Lorde returns to London with one of the year’s best albums in tow, witnessing her progression from Pure Heroine to Melodrama is magical, as is her performance.
The show has started before most of the audience have even realised, the PA blares out Kate Bush classic “Running Up That Hill”, a few teens around me ask parents and older friends “I love this, who sings it?”, their parents are more than keen enough to give them a lesson on Kate, as the song finishes an old style 80’s television box plays montages of various events and clips including the music video for the aforementioned Bush track and suddenly Lorde appears jumping straight into Disclosure collaboration ‘Magnets’.
It’s been four years since Lorde burst onto the scene with her stellar debut album “Pure Heroine”, back then I saw 17 year old “Baby Ella mucking about” as Lorde described it but she’s right she was just that, a young timid performer but what stood before me now was a much more experienced young woman with incredible confidence and control of her audience which really was a joy to watch.
‘Tennis Courts’ and ‘Hard Feelings’ follow, both of these tracks sound so much louder and quicker live, it only takes a quick glance around to see she’s already captured her audience, the crowd are bouncing and singing along at the top of the lungs. as the track concludes Lorde speaks of “wanting to try something different”, she reappears with a small blue xylophone, you could hear a pin drop as the crowd falls silent trying to work out what she’s playing, it’s the opening to “Buzzcut Season” and the feverish reaction from the audience are indication enough that her little experiment worked.
Lorde is very much an artist, interludes split up the segments of the show, the TV on the stage shows various clips all interlinked prerecorded poetry and speeches from Ella, it could come off as a gimmick but it doesn’t, it really works because she makes you believe in it, it’s her vision and her sincerity really comes across in her words, It may be high praise but she’s an artist in the same way her icons and peers before her like Kate Bush and David Bowie are.
“This show is all feelings, all the time” declares Lorde midway through her performance and she couldn’t be more correct, the crowd latch on to her every word, they share her laughter, her tears as well as her genuine awe and joy at the experience she’s creating.
“All of us in this room: it’s alchemy,” Lorde declares, throughout she constantly exclaims her surprise, “If you took a train, I appreciate it. If you live down the road and walked, I appreciate it!”, showering everyone with gratitude for coming to see her, it’s sweet because you genuinely believe what she’s saying, it builds up to the most emotional point in the night which comes during a 10 minute speech before ballad ‘Liability’, Ella chokes up and tears fill up her eyes as she describes making the song and pouring her heart out, the following performance of the track is overpowering as 10,000 people sing along to every word.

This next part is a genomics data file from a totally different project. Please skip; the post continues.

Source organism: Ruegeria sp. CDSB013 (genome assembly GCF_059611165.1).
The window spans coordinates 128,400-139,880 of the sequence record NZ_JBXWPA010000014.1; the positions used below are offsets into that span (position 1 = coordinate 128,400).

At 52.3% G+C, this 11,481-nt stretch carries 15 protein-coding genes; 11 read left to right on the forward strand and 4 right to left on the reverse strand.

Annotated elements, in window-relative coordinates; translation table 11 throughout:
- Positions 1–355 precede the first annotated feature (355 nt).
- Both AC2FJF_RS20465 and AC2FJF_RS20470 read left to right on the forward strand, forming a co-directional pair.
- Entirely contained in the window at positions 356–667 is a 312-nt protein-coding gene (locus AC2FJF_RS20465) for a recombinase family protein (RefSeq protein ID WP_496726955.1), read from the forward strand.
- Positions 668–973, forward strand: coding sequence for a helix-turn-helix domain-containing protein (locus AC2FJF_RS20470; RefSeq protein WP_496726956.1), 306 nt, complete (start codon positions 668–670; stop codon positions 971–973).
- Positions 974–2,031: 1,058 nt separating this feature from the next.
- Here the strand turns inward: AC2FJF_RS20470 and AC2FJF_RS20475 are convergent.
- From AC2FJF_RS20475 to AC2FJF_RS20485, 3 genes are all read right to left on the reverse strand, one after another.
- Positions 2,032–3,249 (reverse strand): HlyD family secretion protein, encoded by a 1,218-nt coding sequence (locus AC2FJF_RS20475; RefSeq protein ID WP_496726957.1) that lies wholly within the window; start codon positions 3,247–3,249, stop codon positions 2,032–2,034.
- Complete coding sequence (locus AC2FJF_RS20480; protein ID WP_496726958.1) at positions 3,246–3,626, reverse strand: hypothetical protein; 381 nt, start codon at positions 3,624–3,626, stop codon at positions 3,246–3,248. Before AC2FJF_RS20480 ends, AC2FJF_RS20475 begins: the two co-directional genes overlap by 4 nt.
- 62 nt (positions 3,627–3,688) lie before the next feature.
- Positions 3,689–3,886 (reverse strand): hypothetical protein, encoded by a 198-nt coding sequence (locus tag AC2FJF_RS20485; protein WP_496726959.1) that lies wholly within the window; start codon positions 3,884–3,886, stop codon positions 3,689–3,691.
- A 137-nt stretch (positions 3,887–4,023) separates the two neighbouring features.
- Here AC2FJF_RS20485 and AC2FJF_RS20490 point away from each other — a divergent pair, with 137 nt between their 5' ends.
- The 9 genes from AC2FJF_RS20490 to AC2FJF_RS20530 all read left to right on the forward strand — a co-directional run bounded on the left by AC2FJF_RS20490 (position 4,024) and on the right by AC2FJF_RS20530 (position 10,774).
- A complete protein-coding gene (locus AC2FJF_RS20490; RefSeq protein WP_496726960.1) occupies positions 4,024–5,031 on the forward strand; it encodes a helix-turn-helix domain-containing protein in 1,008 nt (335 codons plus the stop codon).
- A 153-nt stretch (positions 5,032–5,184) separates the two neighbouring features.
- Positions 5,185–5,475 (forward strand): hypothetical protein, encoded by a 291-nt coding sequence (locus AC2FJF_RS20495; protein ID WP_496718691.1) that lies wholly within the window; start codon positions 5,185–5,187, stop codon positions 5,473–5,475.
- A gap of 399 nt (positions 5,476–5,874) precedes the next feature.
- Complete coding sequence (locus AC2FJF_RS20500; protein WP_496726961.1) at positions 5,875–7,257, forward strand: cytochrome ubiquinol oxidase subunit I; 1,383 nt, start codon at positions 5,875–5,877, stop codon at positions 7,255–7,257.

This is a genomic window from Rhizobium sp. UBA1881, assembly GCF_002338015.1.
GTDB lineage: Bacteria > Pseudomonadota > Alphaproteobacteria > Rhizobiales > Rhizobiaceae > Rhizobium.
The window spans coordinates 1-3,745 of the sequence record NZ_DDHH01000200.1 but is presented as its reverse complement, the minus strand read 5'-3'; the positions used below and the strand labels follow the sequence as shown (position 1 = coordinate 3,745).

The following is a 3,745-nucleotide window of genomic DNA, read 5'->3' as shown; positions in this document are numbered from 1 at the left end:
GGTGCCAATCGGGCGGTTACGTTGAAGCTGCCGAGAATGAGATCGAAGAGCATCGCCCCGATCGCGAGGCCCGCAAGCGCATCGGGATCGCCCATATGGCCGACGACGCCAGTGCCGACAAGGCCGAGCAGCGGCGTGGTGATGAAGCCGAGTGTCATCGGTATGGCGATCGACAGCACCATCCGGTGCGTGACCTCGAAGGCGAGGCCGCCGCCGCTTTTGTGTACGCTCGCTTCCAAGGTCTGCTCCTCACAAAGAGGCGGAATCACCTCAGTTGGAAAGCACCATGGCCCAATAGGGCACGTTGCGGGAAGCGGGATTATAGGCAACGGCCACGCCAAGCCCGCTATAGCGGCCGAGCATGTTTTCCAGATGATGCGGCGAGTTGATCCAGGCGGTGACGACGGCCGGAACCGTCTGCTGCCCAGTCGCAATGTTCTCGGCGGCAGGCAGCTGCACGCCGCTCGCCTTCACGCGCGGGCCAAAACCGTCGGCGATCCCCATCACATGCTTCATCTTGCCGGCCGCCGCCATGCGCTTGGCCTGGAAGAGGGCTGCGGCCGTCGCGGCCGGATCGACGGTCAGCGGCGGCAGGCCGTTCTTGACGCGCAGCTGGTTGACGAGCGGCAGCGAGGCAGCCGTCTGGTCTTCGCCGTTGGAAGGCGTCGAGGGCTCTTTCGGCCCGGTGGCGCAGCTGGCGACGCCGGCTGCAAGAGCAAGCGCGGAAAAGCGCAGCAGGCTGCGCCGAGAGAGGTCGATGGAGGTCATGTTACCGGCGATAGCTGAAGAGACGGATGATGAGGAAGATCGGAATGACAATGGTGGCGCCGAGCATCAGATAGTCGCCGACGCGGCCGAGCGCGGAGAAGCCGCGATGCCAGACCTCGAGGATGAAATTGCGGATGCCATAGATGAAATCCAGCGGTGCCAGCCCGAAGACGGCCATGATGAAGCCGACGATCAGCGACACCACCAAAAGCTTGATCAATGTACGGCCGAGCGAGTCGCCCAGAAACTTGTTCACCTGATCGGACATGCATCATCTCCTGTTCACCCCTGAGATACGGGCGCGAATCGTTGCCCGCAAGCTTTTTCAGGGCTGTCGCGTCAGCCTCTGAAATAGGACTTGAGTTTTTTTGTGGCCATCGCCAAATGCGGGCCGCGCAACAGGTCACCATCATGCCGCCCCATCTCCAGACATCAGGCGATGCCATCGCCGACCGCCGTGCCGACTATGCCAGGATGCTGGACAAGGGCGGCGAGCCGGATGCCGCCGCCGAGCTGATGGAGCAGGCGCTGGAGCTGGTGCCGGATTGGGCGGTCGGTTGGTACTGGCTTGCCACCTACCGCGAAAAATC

The final segment goes by in a blink as she loads it full of her hits, Lorde launches herself across the stage, her voice not faltering once as she goes from a memorable, joy-filled version of ‘Supercut’ straight into a slightly shortened version ofbreakout single ‘Royals’ before sending thousands of arms into the air with an utterly fantastic renditions of Melodrama standout ‘Perfect Places’ and it’s Pure Heroine counterpart ‘Team’ in which she throws herself into the front row, hugging the loving arms of fans that had been queuing since early morning to see the star.
The set wouldn’t be complete however without standout song of the summer, ‘Green Light’, the pace of the show astounds me because every time you think the crowd has peaked, they find another gear, another level, you’ve seen nothing until you’ve seen the frenzy the song’s chorus creates, everyone jumps and screams “I’m waiting for it, that green light, I want it!”, confetti cannons and squeals of joy fill the air.
Watching Lorde grow from shy teenager to a crowd conquering confident woman has been a fantastic journey to witness but no matter how much her live show continues to change, the added costume changes, the extra designs and larger budget, one thing still remains and that’s the connection she consistently makes with her audience, she never sacrifices her artistic vision and feels utterly grateful to be in her position and that’s what makes her and her performances so compelling.
Buzzcut Season (xylophone opening)
Intermission (video interlude)
A World Alone
In the Air Tonight (Phil Collins cover)
Intermission (video interlude)